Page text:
An increase in litigants in person has been cited as the reason for a sharp spike in complaints against barristers, alleging discrimination.
The Bar Standards Board yesterday heard there were eight complaints in the first quarter of 2012/13, compared to just nine in the whole of last year. In total, the BSB received 79 new complaints from external sources, with the most common allegations made in complaints classified as discreditable or dishonest conduct and misleading the court.
Solicitors and barristers have long warned that legal aid cuts will mean an increase in litigants in person and burden the court system. BSB board member Simon Lofthouse QC said this increase was now feeding in to complaint numbers.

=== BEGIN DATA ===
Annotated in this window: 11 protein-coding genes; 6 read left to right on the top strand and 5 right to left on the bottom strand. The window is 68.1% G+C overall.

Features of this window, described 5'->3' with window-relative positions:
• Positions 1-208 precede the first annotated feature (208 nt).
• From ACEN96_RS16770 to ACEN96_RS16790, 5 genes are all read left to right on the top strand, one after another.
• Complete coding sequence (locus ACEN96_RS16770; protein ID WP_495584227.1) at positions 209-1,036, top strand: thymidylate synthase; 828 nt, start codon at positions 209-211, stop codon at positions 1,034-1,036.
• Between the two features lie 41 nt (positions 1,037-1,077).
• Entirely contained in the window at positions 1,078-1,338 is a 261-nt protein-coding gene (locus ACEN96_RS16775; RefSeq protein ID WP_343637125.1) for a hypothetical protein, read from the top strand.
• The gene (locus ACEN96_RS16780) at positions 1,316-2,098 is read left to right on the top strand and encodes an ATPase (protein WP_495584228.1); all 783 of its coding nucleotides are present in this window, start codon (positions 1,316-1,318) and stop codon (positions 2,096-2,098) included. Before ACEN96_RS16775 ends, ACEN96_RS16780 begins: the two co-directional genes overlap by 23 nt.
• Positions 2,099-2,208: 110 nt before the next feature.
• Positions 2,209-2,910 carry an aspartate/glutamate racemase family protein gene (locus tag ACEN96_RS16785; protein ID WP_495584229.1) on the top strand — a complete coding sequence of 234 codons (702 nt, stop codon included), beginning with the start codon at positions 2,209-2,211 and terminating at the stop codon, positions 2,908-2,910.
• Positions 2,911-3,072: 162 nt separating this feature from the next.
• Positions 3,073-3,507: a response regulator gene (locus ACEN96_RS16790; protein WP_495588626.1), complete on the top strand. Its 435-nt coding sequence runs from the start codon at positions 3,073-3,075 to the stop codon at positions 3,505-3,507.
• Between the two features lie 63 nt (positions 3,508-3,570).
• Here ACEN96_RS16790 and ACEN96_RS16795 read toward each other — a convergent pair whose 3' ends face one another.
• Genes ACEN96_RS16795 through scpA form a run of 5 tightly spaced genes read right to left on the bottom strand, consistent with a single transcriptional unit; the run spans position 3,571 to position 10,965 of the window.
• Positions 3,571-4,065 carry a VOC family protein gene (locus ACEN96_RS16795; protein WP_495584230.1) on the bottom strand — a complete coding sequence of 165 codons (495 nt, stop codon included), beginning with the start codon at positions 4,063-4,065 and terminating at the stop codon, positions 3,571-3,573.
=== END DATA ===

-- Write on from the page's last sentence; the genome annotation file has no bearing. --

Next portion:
‘It is an increasing aspect of practising in this country that people appearing in court are not represented,’ he said. ‘As a result there is a lack of understanding of the court’s process and the role of the barrister. This creates misunderstanding and quite often results in complaints – almost invariably uninformed and 95% of which are dismissed.’
BSB chair Baroness Deech said government needs to understand that removing legal aid will only lead to further problems. More than 40% of complaints were concluded or referred to an investigation within one month, with 61.5% resolved within six months.